Thursday, May 1, 2008

Scrum Team Composition

Scrum Team composition is very important for the success of the project. I have experienced it at many occasions. Many times, when an organization wants to take up a new important project, they tend to form an all star team - a team composed of all senior and experienced developers. Such a team composition poses following risks:
  1. Senior developers are more opinionated than junior developers. Thus imagine a team of 5 people, all stars, discussing a design. Everybody will have different opinions. Many times the design choice is not clear, it's philosophical. Such heated design discussions can cause a rift amongst team members.
  2. If junior developers don't work with senior developers, you loose a chance of training your junior developers.
An ideal team size is around 5 to 7. If you have a complex project that requires a much bigger team, then the project can be split into multiple scrum teams. Bigger teams tend to have multiple internal groups (with different school of thoughts) and hence struggle to arrive at a decision.

The teams should be cross functional. It should have all the skills that are necessary to complete end to end stories - front end, back end, database, testing etc. The exact mix of these skills depends upon the requirements of the project. It is possible to change the team composition every sprint if necessary. But the changes should be minimal because changing the core team every sprint will impair the desired velocity.

Scrum provides a platform for open communication and collective decision making. Open communication will immediately bring the philosophical difference of opinion to the forefront. The scrum master in most cases should not intervene design / coding philosophies battles. But if it starts going out of hand and affects productivity, it is important that the scrum master talks to them and brings everybody on the same page.

Monday, April 28, 2008

Self Organizing Team

A Self organizing team is a very powerful concept that liberates the manager from the agony of mundane tasks. In most cases people are not used to managing themselves and managers are not used to not manage certain things. Here are some problems the managers face moving towards a true self organizing team:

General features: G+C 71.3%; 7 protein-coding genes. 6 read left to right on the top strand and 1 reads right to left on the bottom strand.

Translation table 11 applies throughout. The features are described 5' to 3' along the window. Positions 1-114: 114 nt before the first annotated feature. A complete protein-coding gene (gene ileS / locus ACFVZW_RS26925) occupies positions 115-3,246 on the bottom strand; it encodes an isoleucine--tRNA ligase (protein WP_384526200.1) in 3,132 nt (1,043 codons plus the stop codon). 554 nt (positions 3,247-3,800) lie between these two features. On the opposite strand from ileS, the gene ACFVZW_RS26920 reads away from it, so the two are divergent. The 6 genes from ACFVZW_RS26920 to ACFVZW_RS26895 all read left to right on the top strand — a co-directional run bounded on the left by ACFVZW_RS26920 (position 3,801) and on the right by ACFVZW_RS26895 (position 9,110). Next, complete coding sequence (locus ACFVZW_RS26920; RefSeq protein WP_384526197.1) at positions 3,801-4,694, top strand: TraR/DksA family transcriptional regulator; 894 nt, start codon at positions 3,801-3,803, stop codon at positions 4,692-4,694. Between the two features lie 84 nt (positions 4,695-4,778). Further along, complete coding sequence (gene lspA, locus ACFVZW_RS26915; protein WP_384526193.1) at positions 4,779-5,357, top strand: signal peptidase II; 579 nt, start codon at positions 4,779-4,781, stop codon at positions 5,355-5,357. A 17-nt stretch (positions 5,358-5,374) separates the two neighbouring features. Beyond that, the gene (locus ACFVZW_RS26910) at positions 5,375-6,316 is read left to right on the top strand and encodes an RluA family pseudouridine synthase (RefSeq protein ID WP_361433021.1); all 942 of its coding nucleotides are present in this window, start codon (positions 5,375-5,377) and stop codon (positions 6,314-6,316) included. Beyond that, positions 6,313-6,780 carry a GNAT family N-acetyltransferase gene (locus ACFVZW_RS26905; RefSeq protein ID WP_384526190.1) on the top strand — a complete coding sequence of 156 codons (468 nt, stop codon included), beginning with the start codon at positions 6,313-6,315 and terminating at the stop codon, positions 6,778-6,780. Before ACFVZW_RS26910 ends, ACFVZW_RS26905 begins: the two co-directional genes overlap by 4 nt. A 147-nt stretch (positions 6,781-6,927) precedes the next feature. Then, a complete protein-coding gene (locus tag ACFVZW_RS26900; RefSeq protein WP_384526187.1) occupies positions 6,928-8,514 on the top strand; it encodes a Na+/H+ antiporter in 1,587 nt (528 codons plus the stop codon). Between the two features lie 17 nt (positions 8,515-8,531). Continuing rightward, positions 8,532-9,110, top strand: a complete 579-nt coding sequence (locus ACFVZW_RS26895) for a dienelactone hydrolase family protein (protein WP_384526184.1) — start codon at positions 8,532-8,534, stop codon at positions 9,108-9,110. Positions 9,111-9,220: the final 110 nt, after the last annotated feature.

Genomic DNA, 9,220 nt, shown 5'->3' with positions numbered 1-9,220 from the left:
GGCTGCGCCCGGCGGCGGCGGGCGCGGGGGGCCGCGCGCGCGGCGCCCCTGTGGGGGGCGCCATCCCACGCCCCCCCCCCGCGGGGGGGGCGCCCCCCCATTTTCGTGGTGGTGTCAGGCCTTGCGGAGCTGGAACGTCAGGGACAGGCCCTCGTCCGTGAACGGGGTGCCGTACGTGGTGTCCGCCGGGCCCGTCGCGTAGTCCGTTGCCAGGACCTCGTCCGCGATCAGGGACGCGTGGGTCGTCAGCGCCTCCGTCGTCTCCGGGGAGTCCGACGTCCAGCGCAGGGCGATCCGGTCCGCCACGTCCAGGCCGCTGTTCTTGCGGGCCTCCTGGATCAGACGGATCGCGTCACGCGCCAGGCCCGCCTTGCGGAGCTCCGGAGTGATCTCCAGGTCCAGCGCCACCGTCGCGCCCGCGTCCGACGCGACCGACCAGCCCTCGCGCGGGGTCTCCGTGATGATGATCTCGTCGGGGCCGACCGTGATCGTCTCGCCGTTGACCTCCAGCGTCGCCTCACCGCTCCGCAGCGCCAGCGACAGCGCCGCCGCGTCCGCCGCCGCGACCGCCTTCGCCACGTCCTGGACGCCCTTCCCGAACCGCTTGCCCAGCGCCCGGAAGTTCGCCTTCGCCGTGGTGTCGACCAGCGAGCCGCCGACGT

1. Managerial ego: Some managers think "What would the team do without me?" The team needs my help to solve problems”. And they get satisfaction from the fact that they were able to help their team at every single occasion when the team needed his/her help. But in that process, they forget that they are making the team more dependent on him/her leaving him/her less time to do the real managerial tasks.

  2. Fear of losing touch with details: They always like to know each and every minute detail so that they are aware of everything and can answer their superior’s detailed questions. However, in some organizations this quality earns them respect.

  3. Forced involvement in development issues: Sometimes team members have disagreements amongst themselves on various issues such as design choices, engineering practices etc. Inevitably, these disagreements then go to the manager to get resolved. Thus, even if the manager is trying to stay away, he/she gets involved in the argument to save the productivity of team.

  4. Fear of not doing things the right way: Every manager has his/ her perspective on what is right e.g. right engineering practices, the right way to solve a problem etc. The manager keeps thinking that if he does not make the decision, the team will solve the problem in a "wrong way". This keeps the manager more involved in small decisions.

It is difficult to achieve a truly self organizing team. It is very tempting to use the decision making authority you have as a manager. But if that becomes a routine, most of your time will be consumed in making small decisions that could have been made by some other team member. It is difficult to resolve the above mentioned problems. You cannot make your team self organizing in a day. You have to train your team for months.

After working for months to achieve a truly self organizing team, the result is gratifying. The gains are phenomenal. You can save at least 50% of your mundane work. This gives you that 50% time to think about future architectures, long term career development of your engineers, attend conferences etc. Your job will be much more interesting than it was before.